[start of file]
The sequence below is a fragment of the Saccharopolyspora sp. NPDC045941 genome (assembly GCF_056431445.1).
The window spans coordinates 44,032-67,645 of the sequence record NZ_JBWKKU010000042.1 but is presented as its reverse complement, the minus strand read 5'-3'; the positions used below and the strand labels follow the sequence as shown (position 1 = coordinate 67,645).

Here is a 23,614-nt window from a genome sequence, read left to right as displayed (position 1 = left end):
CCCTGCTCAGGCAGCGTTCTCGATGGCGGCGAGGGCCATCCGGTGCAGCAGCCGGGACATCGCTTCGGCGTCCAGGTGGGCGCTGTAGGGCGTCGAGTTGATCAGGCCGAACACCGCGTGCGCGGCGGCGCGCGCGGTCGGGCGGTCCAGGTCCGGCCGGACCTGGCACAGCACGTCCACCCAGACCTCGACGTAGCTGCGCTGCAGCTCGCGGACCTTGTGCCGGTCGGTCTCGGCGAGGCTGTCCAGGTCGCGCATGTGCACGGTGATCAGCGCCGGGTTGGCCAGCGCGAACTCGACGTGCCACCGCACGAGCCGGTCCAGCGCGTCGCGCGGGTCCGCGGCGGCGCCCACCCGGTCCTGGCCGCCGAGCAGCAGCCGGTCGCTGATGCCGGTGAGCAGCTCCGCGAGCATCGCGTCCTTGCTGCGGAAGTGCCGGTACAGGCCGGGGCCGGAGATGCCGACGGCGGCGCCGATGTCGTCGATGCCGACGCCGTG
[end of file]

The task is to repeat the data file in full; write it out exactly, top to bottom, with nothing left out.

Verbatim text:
The sequence below is a fragment of the Saccharopolyspora sp. NPDC045941 genome (assembly GCF_056431445.1).
The window spans coordinates 44,032-67,645 of the sequence record NZ_JBWKKU010000042.1 but is presented as its reverse complement, the minus strand read 5'-3'; the positions used below and the strand labels follow the sequence as shown (position 1 = coordinate 67,645).

Here is a 23,614-nt window from a genome sequence, read left to right as displayed (position 1 = left end):
CCCTGCTCAGGCAGCGTTCTCGATGGCGGCGAGGGCCATCCGGTGCAGCAGCCGGGACATCGCTTCGGCGTCCAGGTGGGCGCTGTAGGGCGTCGAGTTGATCAGGCCGAACACCGCGTGCGCGGCGGCGCGCGCGGTCGGGCGGTCCAGGTCCGGCCGGACCTGGCACAGCACGTCCACCCAGACCTCGACGTAGCTGCGCTGCAGCTCGCGGACCTTGTGCCGGTCGGTCTCGGCGAGGCTGTCCAGGTCGCGCATGTGCACGGTGATCAGCGCCGGGTTGGCCAGCGCGAACTCGACGTGCCACCGCACGAGCCGGTCCAGCGCGTCGCGCGGGTCCGCGGCGGCGCCCACCCGGTCCTGGCCGCCGAGCAGCAGCCGGTCGCTGATGCCGGTGAGCAGCTCCGCGAGCATCGCGTCCTTGCTGCGGAAGTGCCGGTACAGGCCGGGGCCGGAGATGCCGACGGCGGCGCCGATGTCGTCGATGCCGACGCCGTG